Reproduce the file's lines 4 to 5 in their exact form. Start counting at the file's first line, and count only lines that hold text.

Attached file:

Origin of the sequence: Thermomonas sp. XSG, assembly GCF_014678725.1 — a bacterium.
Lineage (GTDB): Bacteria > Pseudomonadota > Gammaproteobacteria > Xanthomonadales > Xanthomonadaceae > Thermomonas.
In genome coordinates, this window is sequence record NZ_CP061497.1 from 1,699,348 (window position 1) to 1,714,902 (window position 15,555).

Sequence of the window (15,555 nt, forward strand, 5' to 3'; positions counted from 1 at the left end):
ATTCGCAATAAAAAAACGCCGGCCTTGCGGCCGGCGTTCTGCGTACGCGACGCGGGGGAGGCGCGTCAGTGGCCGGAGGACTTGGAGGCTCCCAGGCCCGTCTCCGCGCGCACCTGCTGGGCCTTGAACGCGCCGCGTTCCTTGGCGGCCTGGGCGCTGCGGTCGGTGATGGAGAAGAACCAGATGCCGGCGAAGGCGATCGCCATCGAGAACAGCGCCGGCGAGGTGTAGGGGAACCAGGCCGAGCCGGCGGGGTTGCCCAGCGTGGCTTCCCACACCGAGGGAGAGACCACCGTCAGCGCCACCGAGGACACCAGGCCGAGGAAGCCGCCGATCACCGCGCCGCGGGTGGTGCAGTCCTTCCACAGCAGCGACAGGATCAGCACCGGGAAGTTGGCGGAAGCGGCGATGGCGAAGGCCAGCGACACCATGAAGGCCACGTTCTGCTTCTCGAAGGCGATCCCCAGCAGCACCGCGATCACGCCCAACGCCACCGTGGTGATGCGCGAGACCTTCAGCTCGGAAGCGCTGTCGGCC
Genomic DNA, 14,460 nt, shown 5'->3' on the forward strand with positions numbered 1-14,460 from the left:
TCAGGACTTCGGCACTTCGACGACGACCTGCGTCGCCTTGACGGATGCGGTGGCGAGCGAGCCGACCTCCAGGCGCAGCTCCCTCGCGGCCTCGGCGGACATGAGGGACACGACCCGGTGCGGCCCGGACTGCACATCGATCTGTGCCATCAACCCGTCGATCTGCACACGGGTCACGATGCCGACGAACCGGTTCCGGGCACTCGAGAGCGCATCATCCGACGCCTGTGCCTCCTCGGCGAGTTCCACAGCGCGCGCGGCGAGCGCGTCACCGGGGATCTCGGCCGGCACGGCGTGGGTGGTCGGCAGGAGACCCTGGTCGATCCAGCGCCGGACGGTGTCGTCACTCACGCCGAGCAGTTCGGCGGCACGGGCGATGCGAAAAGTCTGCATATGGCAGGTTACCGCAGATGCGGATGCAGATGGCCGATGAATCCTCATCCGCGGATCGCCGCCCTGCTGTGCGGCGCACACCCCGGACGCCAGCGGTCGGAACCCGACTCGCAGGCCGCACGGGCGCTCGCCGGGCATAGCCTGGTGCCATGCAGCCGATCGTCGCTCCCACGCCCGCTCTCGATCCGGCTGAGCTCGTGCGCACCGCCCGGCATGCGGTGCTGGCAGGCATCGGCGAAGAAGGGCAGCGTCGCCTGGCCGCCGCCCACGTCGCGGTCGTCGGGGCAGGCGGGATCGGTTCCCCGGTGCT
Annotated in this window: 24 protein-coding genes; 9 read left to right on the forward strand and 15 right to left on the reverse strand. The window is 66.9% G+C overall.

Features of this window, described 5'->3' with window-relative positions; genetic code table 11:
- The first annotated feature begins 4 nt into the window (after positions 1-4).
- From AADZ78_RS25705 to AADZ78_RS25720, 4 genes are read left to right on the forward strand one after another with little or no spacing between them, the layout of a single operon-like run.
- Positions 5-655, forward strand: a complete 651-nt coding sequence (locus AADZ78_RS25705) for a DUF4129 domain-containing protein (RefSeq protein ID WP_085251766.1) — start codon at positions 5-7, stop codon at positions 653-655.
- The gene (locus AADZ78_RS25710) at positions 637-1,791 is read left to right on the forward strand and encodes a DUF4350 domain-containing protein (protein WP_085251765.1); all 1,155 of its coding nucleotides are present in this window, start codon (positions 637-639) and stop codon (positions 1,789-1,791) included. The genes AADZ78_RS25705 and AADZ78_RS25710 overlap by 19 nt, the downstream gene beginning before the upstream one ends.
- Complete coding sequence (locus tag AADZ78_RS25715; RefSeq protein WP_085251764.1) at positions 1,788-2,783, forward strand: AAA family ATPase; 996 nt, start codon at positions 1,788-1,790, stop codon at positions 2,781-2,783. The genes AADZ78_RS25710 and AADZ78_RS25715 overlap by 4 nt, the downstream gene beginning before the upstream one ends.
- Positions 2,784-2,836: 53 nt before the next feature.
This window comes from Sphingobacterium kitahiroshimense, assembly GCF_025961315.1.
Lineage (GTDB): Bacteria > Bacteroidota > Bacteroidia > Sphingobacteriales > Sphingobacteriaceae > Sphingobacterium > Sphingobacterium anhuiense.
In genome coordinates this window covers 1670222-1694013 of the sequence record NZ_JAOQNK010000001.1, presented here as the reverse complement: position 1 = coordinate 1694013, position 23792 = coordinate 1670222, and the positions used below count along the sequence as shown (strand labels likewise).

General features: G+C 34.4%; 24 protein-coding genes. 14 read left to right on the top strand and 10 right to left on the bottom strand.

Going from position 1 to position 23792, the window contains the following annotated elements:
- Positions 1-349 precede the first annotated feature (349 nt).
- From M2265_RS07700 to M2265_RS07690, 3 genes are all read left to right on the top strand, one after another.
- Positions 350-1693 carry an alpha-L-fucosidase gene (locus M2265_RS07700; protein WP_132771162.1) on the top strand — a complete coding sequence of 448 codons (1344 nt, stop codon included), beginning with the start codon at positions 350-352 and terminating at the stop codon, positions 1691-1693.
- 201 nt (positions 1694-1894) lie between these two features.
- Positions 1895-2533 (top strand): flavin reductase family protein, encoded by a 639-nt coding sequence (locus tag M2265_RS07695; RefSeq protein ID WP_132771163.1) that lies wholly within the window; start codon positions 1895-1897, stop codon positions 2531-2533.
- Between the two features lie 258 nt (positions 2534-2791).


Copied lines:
Sequence of the window (15,555 nt, forward strand, 5' to 3'; positions counted from 1 at the left end):
ATTCGCAATAAAAAAACGCCGGCCTTGCGGCCGGCGTTCTGCGTACGCGACGCGGGGGAGGCGCGTCAGTGGCCGGAGGACTTGGAGGCTCCCAGGCCCGTCTCCGCGCGCACCTGCTGGGCCTTGAACGCGCCGCGTTCCTTGGCGGCCTGGGCGCTGCGGTCGGTGATGGAGAAGAACCAGATGCCGGCGAAGGCGATCGCCATCGAGAACAGCGCCGGCGAGGTGTAGGGGAACCAGGCCGAGCCGGCGGGGTTGCCCAGCGTGGCTTCCCACACCGAGGGAGAGACCACCGTCAGCGCCACCGAGGACACCAGGCCGAGGAAGCCGCCGATCACCGCGCCGCGGGTGGTGCAGTCCTTCCACAGCAGCGACAGGATCAGCACCGGGAAGTTGGCGGAAGCGGCGATGGCGAAGGCCAGCGACACCATGAAGGCCACGTTCTGCTTCTCGAAGGCGATCCCCAGCAGCACCGCGATCACGCCCAACGCCACCGTGGTGATGCGCGAGACCTTCAGCTCGGAAGCGCTGTCGGCC